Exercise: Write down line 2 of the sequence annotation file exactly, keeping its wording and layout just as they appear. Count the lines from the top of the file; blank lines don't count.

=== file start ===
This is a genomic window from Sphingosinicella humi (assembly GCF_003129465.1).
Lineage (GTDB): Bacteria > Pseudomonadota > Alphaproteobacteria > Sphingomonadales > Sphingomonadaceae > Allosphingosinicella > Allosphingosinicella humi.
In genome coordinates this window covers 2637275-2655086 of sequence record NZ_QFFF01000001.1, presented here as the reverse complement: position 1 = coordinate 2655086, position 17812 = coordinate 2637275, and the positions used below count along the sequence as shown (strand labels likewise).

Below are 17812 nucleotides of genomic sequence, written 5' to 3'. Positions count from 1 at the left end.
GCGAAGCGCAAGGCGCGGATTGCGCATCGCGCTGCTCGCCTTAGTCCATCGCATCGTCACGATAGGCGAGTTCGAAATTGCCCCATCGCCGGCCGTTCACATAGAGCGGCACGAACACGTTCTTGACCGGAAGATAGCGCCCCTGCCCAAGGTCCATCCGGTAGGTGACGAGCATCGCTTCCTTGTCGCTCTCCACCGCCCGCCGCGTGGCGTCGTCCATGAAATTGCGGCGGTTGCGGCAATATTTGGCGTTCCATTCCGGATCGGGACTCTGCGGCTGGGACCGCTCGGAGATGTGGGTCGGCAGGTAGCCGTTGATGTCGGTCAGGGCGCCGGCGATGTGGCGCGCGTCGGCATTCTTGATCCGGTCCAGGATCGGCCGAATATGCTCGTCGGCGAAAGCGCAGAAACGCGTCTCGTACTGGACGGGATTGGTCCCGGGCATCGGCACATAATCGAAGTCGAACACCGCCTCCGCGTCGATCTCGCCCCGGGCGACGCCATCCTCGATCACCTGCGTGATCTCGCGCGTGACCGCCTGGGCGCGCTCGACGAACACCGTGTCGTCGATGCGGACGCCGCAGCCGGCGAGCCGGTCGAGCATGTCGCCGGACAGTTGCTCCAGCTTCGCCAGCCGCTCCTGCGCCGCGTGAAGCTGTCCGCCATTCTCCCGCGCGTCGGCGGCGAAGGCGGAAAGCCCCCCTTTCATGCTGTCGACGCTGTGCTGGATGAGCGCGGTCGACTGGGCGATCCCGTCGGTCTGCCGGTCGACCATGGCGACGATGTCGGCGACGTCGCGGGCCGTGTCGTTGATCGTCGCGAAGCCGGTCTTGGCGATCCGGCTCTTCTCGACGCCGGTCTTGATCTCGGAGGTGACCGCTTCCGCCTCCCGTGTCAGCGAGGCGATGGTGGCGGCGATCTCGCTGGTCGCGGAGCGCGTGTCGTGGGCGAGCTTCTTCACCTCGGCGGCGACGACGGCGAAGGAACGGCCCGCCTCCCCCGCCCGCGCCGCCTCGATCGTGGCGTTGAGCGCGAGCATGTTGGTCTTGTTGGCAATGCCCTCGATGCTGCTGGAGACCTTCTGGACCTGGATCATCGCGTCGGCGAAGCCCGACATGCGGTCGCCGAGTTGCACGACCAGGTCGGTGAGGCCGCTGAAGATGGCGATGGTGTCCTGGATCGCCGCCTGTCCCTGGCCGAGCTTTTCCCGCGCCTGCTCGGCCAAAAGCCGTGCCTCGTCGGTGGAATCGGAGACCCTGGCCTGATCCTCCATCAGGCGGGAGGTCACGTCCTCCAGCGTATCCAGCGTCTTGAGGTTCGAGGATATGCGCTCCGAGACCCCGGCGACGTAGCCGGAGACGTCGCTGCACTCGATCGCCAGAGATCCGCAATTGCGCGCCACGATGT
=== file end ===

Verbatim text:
Lineage (GTDB): Bacteria > Pseudomonadota > Alphaproteobacteria > Sphingomonadales > Sphingomonadaceae > Allosphingosinicella > Allosphingosinicella humi.